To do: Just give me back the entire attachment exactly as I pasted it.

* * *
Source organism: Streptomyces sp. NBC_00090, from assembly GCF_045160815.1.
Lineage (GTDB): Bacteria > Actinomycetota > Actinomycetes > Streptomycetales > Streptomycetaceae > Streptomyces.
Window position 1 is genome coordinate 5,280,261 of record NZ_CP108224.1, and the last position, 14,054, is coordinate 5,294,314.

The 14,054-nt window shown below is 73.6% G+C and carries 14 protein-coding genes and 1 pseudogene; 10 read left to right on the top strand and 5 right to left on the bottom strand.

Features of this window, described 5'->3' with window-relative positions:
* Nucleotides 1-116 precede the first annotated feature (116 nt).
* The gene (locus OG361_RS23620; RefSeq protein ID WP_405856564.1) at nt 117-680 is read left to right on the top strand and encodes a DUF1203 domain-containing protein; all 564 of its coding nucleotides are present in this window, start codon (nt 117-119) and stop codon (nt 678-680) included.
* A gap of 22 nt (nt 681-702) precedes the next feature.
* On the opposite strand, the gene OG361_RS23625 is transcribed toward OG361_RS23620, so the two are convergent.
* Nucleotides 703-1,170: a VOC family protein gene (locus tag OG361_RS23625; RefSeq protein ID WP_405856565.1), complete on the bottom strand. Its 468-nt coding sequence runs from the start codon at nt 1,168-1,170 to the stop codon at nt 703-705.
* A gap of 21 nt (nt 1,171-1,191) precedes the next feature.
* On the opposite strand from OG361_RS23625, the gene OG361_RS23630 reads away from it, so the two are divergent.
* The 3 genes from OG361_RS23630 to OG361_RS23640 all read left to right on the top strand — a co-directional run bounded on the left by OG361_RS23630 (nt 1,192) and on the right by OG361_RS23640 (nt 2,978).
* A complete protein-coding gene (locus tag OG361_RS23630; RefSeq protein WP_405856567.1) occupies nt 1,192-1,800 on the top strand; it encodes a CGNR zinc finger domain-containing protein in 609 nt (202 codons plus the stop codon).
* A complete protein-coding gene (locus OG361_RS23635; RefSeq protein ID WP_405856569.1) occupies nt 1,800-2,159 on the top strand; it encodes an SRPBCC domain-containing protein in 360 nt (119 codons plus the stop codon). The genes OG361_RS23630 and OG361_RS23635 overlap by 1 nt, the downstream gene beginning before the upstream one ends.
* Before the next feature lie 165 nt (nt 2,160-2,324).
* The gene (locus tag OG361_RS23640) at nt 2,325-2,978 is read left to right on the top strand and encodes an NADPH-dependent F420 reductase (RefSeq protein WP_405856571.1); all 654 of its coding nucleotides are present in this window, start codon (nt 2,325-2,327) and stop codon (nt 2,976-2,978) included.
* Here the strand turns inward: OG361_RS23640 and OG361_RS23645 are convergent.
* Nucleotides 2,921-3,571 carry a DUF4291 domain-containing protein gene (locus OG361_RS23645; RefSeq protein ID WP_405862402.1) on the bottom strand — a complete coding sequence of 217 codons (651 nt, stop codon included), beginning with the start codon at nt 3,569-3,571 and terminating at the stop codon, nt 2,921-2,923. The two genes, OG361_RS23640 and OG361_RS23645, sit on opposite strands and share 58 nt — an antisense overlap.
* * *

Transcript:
Source organism: Streptomyces sp. NBC_00090, from assembly GCF_045160815.1.
Lineage (GTDB): Bacteria > Actinomycetota > Actinomycetes > Streptomycetales > Streptomycetaceae > Streptomyces.
Window position 1 is genome coordinate 5,280,261 of record NZ_CP108224.1, and the last position, 14,054, is coordinate 5,294,314.

The 14,054-nt window shown below is 73.6% G+C and carries 14 protein-coding genes and 1 pseudogene; 10 read left to right on the top strand and 5 right to left on the bottom strand.

Features of this window, described 5'->3' with window-relative positions:
* Nucleotides 1-116 precede the first annotated feature (116 nt).
* The gene (locus OG361_RS23620; RefSeq protein ID WP_405856564.1) at nt 117-680 is read left to right on the top strand and encodes a DUF1203 domain-containing protein; all 564 of its coding nucleotides are present in this window, start codon (nt 117-119) and stop codon (nt 678-680) included.
* A gap of 22 nt (nt 681-702) precedes the next feature.
* On the opposite strand, the gene OG361_RS23625 is transcribed toward OG361_RS23620, so the two are convergent.
* Nucleotides 703-1,170: a VOC family protein gene (locus tag OG361_RS23625; RefSeq protein ID WP_405856565.1), complete on the bottom strand. Its 468-nt coding sequence runs from the start codon at nt 1,168-1,170 to the stop codon at nt 703-705.
* A gap of 21 nt (nt 1,171-1,191) precedes the next feature.
* On the opposite strand from OG361_RS23625, the gene OG361_RS23630 reads away from it, so the two are divergent.
* The 3 genes from OG361_RS23630 to OG361_RS23640 all read left to right on the top strand — a co-directional run bounded on the left by OG361_RS23630 (nt 1,192) and on the right by OG361_RS23640 (nt 2,978).
* A complete protein-coding gene (locus tag OG361_RS23630; RefSeq protein WP_405856567.1) occupies nt 1,192-1,800 on the top strand; it encodes a CGNR zinc finger domain-containing protein in 609 nt (202 codons plus the stop codon).
* A complete protein-coding gene (locus OG361_RS23635; RefSeq protein ID WP_405856569.1) occupies nt 1,800-2,159 on the top strand; it encodes an SRPBCC domain-containing protein in 360 nt (119 codons plus the stop codon). The genes OG361_RS23630 and OG361_RS23635 overlap by 1 nt, the downstream gene beginning before the upstream one ends.
* Before the next feature lie 165 nt (nt 2,160-2,324).
* The gene (locus tag OG361_RS23640) at nt 2,325-2,978 is read left to right on the top strand and encodes an NADPH-dependent F420 reductase (RefSeq protein WP_405856571.1); all 654 of its coding nucleotides are present in this window, start codon (nt 2,325-2,327) and stop codon (nt 2,976-2,978) included.
* Here the strand turns inward: OG361_RS23640 and OG361_RS23645 are convergent.
* Nucleotides 2,921-3,571 carry a DUF4291 domain-containing protein gene (locus OG361_RS23645; RefSeq protein ID WP_405862402.1) on the bottom strand — a complete coding sequence of 217 codons (651 nt, stop codon included), beginning with the start codon at nt 3,569-3,571 and terminating at the stop codon, nt 2,921-2,923. The two genes, OG361_RS23640 and OG361_RS23645, sit on opposite strands and share 58 nt — an antisense overlap.